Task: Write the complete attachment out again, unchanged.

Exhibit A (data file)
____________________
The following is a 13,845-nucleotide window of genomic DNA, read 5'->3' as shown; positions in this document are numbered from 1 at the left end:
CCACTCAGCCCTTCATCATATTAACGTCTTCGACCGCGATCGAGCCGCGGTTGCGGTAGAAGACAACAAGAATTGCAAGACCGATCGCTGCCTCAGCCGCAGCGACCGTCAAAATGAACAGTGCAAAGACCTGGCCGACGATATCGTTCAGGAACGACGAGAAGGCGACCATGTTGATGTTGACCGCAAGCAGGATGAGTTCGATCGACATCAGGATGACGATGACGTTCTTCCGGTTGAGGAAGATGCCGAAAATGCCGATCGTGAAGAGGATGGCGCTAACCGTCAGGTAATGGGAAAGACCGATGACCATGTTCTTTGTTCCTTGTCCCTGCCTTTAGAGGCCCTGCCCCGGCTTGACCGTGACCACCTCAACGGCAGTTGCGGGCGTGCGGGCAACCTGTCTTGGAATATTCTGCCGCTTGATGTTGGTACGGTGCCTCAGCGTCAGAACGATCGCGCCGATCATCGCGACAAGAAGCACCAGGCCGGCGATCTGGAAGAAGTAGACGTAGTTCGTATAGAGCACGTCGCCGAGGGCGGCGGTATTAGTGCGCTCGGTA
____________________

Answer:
The following is a 13,845-nucleotide window of genomic DNA, read 5'->3' as shown; positions in this document are numbered from 1 at the left end:
CCACTCAGCCCTTCATCATATTAACGTCTTCGACCGCGATCGAGCCGCGGTTGCGGTAGAAGACAACAAGAATTGCAAGACCGATCGCTGCCTCAGCCGCAGCGACCGTCAAAATGAACAGTGCAAAGACCTGGCCGACGATATCGTTCAGGAACGACGAGAAGGCGACCATGTTGATGTTGACCGCAAGCAGGATGAGTTCGATCGACATCAGGATGACGATGACGTTCTTCCGGTTGAGGAAGATGCCGAAAATGCCGATCGTGAAGAGGATGGCGCTAACCGTCAGGTAATGGGAAAGACCGATGACCATGTTCTTTGTTCCTTGTCCCTGCCTTTAGAGGCCCTGCCCCGGCTTGACCGTGACCACCTCAACGGCAGTTGCGGGCGTGCGGGCAACCTGTCTTGGAATATTCTGCCGCTTGATGTTGGTACGGTGCCTCAGCGTCAGAACGATCGCGCCGATCATCGCGACAAGAAGCACCAGGCCGGCGATCTGGAAGAAGTAGACGTAGTTCGTATAGAGCACGTCGCCGAGGGCGGCGGTATTAGTGCGCTCGGTA